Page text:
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Jordyn A. Naylon, Mark A. Sutherlin, Larissa True, and Kevin D. Dames

Context: Previous work has demonstrated an improvement in running economy during sustained running on a lower body positive pressure treadmill, but neuromuscular and spatiotemporal measures have only been investigated during short-duration running bouts on these devices. The current study sought to replicate the noted metabolic response and investigate whether neuromuscular and/or spatiotemporal adaptations underlie the noted improvements in running economy. Design: Cross-sectional. Methods: Fifteen trained runners (11 males and 4 females) ran three 15-minute trials with 30% bodyweight support at 70% of the speed that elicited their peak oxygen consumption while running on a standard treadmill. A series of 1-way analyses of variance with repeated measures were used to explore differences in dependent variables over the 45 minutes of running. Dependent variables included oxygen consumption, root-mean-square electromyography of the vastus medialis and medial gastrocnemius during stance, and spatiotemporal parameters. Results: Oxygen consumption decreased after the initial exposure, with no further reductions after 20 minutes. Root-mean-square electromyography of the vastus medialis and medial gastrocnemius also decreased over time, with no further reductions after 20 and 10 minutes, respectively. No differences in spatiotemporal parameters were found. Conclusions: Future research should provide sufficient time for runners to develop a more economical gait pattern prior to collecting dependent variables, and previous findings using lower body positive pressure treadmills may need to be reconsidered. Athletes using these devices for training or rehabilitation should note that increased economy will lower the intensity of a given treadmill setting over time.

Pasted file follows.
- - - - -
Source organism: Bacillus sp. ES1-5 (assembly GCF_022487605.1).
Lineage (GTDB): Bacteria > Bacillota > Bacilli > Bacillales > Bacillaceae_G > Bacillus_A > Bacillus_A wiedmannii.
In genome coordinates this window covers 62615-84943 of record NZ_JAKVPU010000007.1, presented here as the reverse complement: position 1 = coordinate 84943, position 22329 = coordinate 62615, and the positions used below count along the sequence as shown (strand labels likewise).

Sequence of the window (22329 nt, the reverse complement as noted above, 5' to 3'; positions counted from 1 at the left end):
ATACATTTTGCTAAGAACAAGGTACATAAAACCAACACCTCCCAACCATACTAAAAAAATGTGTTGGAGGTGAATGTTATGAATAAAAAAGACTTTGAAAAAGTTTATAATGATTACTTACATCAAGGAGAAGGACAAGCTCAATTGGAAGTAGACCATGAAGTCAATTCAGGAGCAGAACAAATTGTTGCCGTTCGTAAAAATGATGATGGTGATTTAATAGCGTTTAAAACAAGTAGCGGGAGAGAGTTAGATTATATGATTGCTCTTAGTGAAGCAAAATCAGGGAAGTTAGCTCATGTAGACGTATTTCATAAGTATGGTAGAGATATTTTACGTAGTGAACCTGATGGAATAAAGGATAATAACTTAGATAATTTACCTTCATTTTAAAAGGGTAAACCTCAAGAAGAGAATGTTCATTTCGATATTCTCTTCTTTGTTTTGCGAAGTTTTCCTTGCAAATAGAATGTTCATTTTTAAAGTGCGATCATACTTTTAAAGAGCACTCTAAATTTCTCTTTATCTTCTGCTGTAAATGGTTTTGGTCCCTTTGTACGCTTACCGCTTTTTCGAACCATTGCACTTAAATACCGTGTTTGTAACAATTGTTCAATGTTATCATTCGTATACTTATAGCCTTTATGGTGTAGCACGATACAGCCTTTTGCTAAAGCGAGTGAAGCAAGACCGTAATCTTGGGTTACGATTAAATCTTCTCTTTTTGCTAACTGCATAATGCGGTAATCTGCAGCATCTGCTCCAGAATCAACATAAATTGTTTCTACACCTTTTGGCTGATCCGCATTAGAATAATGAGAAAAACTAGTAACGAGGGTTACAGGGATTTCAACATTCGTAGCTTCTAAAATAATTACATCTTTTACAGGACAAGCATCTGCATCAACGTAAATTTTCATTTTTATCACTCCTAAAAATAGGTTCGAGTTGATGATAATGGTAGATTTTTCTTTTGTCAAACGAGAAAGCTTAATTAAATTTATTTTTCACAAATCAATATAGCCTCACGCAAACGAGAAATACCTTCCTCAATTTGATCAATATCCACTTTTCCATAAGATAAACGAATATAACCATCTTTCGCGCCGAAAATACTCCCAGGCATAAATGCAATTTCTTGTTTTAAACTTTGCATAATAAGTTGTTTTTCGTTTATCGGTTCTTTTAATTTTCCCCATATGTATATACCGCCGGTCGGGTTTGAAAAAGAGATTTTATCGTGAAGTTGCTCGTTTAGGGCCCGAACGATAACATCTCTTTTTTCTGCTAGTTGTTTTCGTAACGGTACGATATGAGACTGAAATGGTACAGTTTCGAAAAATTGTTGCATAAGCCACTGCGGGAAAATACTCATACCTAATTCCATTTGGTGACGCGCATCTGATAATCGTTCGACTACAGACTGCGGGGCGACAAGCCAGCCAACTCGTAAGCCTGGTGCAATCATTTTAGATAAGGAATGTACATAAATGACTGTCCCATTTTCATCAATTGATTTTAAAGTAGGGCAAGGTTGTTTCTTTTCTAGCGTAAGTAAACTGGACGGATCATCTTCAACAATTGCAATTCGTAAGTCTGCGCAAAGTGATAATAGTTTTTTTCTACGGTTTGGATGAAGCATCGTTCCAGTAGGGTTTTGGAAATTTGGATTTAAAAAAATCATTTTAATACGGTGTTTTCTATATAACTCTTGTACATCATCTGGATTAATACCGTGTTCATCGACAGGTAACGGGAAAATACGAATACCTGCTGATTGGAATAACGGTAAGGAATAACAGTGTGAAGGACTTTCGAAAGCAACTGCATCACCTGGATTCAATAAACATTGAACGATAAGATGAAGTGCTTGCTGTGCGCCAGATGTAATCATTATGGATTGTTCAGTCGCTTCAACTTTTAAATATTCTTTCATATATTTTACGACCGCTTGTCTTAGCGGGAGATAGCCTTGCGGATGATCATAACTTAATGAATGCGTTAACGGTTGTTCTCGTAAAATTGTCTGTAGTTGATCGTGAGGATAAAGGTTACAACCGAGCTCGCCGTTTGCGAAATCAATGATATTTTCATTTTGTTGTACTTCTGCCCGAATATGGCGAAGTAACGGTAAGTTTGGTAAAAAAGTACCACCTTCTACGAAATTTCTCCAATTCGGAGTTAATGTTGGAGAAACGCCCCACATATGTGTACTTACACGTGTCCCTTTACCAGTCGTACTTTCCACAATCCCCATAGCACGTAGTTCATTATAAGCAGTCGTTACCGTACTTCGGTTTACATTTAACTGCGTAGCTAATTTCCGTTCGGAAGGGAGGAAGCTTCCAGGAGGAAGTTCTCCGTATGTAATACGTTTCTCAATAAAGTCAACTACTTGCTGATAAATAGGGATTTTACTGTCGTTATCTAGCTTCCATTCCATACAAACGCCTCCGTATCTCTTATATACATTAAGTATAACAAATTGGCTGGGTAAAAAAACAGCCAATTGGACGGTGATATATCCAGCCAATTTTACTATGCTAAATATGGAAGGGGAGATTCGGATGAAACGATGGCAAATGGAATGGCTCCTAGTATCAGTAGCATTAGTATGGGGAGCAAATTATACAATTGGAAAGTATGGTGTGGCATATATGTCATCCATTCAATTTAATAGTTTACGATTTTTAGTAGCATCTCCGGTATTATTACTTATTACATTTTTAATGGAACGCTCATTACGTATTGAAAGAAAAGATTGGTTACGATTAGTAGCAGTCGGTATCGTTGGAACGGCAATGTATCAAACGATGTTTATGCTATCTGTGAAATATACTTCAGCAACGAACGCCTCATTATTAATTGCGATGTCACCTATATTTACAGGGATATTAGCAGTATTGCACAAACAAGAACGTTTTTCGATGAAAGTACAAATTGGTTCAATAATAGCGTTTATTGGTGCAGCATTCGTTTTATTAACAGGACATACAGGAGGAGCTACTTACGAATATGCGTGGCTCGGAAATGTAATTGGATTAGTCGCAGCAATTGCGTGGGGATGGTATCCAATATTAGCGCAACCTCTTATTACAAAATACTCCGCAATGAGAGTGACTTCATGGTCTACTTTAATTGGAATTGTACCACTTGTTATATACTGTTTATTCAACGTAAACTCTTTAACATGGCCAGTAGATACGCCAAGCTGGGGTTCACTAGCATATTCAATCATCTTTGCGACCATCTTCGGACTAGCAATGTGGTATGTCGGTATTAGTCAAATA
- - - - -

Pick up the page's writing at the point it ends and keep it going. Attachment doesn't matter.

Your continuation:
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Eric R. Levasseur, Kevin D. Dames, Mark A. Sutherlin, Alyson Dearie, and Sonya Comins

Collegiate- and elite-level swimmers can see extraordinary volumes in training throughout a season. Consequentially, injury and dysfunction in the shoulder are common in competitive swimmers. This study investigated whether preseason Kerlan-Jobe Orthopedic Clinic Questionnaire scores could identify collegiate swimmers who sustained a shoulder injury during an athletic season. A Kerlan-Jobe Orthopedic Clinic Questionnaire score of ≥81 was able to identify swimmers who did not sustain an injury versus those who did. The receiver operating characteristics demonstrated an area under the curve of 0.820, p < .004. A Kerlan-Jobe Orthopedic Clinic Questionnaire score of 81 had a sensitivity of 1.00 and specificity of 0.333. The current findings suggest that selective preseason patient-reported outcome measures could be utilized as a preparticipation screening tool to investigate athlete readiness to compete.